Drive batter board stakes 8 to 12 feet from all corners. While specific batter board materials are not provided with building kit, girts make excellent batter boards, as long as they remain uncut and undamaged. Batter boards provide a level reference plane for building layout. Place to avoid interfering with excavation, pre-mix deliveries or construction and to remain undisturbed until columns are backfilled.

Level and fasten batter boards to stakes at same heights as corner stake tops.

Stretch building string lines between batter boards, barely touching nails on corner stake tops. Partially drive nails into batter board tops to line up string lines. 

Temporary and corner stakes can now be removed. Corners will be located where lines cross.

Photo above shows corner column in hole with batter boards in place.

Mark Column Locations 

Measuring along building lines, use small temporary stakes or nails painted with fluorescent paint to mark each column location center.  

Remember to locate column center, ½ column thickness inside string lines. (Example: 5-1/2” column, column center is 2-3/4” inside string lines.)   See Figure 4-4

Figure 4-4: Offset String Lines

Figure 4-4 shows column centers as compared to “outside” building line. 

After column centers have been located, offset (move) building line strings 1-1/2” (splash plank width), from column face outsides.  

Why offset string lines? While this may sound confusing, failure to offset string lines could result in crooked finished walls, due to columns inadvertently touching lines. We’ve seen professional builders make this error far too often, and in this case, an ounce of prevention, is worth a pound of cure.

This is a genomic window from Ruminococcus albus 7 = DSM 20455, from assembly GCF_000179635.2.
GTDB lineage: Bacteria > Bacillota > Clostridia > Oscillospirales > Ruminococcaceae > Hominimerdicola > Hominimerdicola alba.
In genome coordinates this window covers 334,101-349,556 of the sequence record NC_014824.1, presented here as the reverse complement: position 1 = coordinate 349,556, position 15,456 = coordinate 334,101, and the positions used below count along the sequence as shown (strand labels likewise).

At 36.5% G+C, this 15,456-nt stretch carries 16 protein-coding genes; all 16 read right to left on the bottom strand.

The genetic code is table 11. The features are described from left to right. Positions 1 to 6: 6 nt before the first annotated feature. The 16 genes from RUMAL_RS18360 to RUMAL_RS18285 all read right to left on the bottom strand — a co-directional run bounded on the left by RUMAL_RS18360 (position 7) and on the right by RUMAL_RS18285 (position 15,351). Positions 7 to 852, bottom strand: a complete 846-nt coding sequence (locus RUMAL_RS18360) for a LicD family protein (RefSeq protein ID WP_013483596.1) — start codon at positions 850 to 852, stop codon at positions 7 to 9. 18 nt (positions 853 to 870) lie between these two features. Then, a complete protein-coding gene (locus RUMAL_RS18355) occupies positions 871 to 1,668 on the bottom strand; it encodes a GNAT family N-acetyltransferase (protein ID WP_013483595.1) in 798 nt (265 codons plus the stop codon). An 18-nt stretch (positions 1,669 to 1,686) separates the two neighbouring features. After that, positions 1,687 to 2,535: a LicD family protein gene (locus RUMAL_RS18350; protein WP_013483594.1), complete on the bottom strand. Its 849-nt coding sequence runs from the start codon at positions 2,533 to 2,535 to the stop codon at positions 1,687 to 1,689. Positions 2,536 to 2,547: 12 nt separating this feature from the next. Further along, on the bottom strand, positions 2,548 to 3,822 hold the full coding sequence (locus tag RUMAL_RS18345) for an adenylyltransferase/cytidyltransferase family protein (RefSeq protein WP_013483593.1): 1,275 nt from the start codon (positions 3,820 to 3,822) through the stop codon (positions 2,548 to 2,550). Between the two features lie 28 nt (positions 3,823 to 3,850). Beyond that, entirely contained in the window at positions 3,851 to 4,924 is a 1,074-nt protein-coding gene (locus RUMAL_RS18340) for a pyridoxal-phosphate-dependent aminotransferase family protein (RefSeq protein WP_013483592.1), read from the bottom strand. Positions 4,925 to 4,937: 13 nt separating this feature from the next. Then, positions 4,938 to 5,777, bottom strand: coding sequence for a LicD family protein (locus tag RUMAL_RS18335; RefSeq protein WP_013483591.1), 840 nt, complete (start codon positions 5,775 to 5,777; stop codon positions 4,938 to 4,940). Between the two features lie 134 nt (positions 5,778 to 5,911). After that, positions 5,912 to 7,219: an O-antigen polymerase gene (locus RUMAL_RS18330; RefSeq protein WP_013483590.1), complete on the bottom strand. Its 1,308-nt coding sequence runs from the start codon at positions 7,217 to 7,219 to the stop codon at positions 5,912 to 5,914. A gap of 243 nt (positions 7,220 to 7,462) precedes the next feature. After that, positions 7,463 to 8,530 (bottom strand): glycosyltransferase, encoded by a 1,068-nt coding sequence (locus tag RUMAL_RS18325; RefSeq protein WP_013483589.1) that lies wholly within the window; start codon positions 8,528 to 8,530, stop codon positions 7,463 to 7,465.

Once offset, building string lines will now measure 3” greater in dimension than building width and length (column outside to column outside). 

Measure in from building string line 1-1/2 inches to set each column.  Rather than having to use a tape measure each time, a 2×4 or 2×6 scrap block (happens to be 1-1/2” in thickness) can be placed between column and string line.

Consideration for Future Building Length Additions

Adding on to post frame building length sounds like it should be such a simple process – unscrew sheets of steel and just build away, right?

Nope.

Long time reader ROB in ANNAPOLIS writes:

“I feel like you have answered this somewhere in the past, but when I search past “Ask the Guru” I get an employee login prompt.

Due to budget and general indecisiveness, I am considering building a structure shorter than I think I will need long term. If I am sticking to the same width and truss style, how hard is it to extend a building down the road? Essentially I am planning a workshop that I would like to have an office, bathroom, covered parking area. Those are all wants and not needs. If it is not a terrible design decision to add another couple sections to the end later on, I can get the important part, shop space, done sooner.”

My first recommendation would be to construct the ultimate sized shell and only finish off interior of what you immediately need and will fit within your budget. Done in pieces doubles the number of deliveries made to your site and trucks do not run for free. 

Built in segments – even though steel roofing and siding will come from the same manufacturer, there will be some degree of fade. People will be able to tell it was not all constructed at the same time. However, over time the newer steel will fade also and the difference may be imperceptible. Pick lighter colors so the degree of fade is not as noticeable.

If you do build in segments, it should be structurally designed to take into account eventual length. Roof and endwall shear are impacted by building length and it is far easier to account for possible added necessity of materials at the time of initial construction, rather than having to do a retro fit. Beyond a certain length braced endwall panels, by use of OSB sheathing, may be needed, This is a function also of wind loads, as well as building height and width.

Finally, if you are considering adding on to an existing building – place a double truss on the end to be added onto and have no endwall overhang on this end.